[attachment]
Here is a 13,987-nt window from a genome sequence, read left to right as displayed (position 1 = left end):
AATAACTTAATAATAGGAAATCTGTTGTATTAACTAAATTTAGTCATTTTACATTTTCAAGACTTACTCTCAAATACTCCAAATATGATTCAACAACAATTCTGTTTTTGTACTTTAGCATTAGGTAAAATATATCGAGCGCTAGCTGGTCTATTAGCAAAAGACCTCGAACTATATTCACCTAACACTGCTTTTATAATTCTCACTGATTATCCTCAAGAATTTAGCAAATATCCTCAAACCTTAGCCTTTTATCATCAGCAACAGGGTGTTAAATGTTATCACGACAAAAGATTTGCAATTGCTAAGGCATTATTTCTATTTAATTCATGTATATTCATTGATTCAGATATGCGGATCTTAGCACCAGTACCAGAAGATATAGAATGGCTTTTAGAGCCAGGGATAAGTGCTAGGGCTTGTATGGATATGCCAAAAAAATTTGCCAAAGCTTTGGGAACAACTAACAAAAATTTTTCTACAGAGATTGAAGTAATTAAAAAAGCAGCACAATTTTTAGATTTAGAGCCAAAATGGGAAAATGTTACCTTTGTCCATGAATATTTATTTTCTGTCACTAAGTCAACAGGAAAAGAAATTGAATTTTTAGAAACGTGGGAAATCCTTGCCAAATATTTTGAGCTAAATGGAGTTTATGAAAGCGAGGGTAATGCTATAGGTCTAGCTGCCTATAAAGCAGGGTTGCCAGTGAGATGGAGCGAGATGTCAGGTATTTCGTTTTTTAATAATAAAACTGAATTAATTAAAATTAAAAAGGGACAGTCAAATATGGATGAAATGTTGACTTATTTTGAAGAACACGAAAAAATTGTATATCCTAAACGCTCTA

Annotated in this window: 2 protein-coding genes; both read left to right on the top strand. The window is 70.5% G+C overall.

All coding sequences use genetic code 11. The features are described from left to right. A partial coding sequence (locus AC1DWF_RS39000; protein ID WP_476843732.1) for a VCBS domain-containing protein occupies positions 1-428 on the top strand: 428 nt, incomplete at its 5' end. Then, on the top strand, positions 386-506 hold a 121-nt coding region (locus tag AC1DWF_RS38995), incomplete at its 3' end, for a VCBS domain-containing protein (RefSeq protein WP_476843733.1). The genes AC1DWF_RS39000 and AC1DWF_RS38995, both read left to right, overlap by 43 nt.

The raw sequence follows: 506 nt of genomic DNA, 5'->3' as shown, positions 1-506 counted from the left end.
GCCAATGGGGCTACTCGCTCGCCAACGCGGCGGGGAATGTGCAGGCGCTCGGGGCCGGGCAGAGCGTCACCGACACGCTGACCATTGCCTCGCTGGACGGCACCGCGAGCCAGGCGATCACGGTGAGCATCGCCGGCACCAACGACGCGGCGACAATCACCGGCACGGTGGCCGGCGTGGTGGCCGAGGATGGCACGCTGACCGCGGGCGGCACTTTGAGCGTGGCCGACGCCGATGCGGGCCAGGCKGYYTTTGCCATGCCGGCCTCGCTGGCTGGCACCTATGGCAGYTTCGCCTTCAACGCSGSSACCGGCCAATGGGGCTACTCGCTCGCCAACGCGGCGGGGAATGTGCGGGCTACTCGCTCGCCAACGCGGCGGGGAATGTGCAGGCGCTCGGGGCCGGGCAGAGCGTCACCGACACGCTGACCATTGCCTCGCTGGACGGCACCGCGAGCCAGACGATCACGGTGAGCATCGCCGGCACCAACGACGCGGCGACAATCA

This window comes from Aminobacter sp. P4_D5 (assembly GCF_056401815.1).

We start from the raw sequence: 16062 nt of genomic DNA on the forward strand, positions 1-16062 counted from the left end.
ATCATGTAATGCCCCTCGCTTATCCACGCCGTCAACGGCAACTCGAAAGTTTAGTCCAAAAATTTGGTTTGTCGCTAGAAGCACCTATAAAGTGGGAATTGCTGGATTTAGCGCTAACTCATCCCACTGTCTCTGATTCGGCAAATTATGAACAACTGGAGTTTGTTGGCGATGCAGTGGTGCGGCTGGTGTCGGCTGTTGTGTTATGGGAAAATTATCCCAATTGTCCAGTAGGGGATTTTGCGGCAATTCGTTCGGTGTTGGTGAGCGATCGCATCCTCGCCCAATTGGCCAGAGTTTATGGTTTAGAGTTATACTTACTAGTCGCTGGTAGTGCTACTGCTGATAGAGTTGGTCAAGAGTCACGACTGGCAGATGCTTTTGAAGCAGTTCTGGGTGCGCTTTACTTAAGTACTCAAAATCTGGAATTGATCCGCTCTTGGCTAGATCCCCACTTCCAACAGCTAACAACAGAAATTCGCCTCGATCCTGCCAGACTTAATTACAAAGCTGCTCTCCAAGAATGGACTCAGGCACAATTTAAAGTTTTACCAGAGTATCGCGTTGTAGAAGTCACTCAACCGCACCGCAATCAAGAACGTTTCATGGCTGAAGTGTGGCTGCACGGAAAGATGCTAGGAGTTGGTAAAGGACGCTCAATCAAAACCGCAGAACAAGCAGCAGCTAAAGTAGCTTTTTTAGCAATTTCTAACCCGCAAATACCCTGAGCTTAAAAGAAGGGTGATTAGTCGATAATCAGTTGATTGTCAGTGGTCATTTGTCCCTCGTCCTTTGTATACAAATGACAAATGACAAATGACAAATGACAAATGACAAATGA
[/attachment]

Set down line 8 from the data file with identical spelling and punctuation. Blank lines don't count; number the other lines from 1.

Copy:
We start from the raw sequence: 16062 nt of genomic DNA on the forward strand, positions 1-16062 counted from the left end.